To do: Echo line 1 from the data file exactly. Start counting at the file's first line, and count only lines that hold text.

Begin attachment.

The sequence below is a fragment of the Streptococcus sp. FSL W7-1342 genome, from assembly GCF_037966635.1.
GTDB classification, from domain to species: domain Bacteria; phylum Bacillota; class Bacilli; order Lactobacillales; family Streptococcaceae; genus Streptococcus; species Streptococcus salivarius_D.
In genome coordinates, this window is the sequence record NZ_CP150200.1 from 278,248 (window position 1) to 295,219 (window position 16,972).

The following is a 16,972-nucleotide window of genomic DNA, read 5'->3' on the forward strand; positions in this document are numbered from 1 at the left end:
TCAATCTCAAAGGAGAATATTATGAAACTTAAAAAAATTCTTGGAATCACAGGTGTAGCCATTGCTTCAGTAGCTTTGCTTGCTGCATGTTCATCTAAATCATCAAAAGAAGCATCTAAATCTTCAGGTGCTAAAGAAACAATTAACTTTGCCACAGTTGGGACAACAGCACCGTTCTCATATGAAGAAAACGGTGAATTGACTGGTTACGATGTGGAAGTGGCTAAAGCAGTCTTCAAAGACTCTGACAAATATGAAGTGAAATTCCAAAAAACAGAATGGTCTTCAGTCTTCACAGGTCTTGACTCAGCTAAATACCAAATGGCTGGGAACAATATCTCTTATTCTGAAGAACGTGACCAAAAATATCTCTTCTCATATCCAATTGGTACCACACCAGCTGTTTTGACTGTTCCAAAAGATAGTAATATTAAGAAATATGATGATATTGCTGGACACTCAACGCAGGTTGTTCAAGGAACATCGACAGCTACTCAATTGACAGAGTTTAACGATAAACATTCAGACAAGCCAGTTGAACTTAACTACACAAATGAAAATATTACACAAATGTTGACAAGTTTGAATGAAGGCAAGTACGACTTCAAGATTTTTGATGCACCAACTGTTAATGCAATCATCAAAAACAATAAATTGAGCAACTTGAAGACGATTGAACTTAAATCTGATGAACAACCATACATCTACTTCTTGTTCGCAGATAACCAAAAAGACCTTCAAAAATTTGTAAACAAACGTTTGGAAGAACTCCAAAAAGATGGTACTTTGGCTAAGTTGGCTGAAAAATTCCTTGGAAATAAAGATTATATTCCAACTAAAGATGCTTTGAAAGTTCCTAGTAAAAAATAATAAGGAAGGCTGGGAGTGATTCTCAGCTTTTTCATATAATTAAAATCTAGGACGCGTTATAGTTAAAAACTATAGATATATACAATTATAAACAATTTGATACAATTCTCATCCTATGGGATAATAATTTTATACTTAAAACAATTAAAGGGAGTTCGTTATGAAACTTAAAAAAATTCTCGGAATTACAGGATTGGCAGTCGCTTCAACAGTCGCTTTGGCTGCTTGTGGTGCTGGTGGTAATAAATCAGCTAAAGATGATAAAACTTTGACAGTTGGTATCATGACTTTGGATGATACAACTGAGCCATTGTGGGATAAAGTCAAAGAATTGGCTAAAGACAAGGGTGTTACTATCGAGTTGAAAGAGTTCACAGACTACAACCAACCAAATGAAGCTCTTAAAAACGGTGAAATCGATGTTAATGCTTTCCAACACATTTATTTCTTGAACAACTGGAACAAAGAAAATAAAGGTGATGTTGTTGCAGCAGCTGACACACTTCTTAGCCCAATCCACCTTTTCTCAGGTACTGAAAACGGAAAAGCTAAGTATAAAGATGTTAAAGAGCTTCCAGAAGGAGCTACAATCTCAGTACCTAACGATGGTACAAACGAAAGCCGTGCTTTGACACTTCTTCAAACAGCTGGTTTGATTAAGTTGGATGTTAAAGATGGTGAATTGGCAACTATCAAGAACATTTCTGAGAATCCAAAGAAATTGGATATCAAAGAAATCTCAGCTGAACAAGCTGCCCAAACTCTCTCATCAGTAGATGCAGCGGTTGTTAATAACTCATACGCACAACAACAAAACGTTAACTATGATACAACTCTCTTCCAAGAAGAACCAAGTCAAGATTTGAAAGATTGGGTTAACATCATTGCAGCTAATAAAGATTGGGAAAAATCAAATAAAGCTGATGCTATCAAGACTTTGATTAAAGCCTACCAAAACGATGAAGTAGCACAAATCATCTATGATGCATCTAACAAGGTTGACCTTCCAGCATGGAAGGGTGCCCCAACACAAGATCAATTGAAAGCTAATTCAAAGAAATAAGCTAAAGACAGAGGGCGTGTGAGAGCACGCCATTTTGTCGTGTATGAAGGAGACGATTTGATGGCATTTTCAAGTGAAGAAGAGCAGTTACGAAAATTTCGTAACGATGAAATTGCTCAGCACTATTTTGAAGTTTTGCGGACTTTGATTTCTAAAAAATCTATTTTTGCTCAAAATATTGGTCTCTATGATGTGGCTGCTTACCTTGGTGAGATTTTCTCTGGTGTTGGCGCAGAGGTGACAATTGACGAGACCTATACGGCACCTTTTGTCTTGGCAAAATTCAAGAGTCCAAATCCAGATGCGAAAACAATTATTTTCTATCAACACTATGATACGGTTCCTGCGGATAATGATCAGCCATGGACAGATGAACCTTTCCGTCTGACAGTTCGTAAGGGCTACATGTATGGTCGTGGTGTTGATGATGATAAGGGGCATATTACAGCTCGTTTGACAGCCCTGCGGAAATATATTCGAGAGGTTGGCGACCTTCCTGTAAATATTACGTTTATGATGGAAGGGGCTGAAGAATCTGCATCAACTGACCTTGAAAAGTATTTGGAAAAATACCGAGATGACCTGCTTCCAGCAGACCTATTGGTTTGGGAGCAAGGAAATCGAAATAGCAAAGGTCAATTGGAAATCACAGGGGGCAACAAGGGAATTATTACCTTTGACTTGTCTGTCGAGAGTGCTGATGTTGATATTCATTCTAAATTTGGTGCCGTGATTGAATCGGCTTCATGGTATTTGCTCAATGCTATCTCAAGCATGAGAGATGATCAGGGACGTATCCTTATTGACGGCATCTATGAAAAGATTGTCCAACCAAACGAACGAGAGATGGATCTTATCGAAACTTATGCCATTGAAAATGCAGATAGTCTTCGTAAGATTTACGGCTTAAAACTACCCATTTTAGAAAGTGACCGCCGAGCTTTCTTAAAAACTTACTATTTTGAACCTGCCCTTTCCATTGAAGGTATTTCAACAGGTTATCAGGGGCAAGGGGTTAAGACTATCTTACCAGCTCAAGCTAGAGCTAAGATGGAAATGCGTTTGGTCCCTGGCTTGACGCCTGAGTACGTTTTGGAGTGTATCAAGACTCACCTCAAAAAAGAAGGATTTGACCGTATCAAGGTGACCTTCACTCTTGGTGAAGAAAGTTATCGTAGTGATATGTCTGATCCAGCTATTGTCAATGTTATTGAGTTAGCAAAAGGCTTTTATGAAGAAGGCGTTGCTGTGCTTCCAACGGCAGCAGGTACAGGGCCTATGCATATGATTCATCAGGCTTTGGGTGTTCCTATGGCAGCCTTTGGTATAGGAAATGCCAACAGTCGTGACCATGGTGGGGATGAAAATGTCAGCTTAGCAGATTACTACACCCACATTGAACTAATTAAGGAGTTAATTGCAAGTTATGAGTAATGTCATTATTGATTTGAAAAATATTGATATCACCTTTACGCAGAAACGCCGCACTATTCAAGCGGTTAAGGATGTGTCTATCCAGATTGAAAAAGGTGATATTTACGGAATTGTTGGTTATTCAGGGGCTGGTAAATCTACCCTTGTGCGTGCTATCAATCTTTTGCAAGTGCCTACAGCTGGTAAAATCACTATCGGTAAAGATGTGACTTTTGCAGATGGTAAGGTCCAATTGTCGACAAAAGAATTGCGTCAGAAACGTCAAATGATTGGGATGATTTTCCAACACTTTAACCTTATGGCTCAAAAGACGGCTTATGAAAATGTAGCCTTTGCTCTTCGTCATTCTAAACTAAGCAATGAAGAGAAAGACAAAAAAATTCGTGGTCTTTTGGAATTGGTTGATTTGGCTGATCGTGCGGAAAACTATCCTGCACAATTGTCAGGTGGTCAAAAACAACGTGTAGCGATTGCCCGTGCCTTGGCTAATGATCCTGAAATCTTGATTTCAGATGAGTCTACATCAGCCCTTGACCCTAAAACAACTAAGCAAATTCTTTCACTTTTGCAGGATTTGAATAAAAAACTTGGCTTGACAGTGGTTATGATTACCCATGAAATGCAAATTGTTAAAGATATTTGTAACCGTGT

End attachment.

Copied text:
The sequence below is a fragment of the Streptococcus sp. FSL W7-1342 genome, from assembly GCF_037966635.1.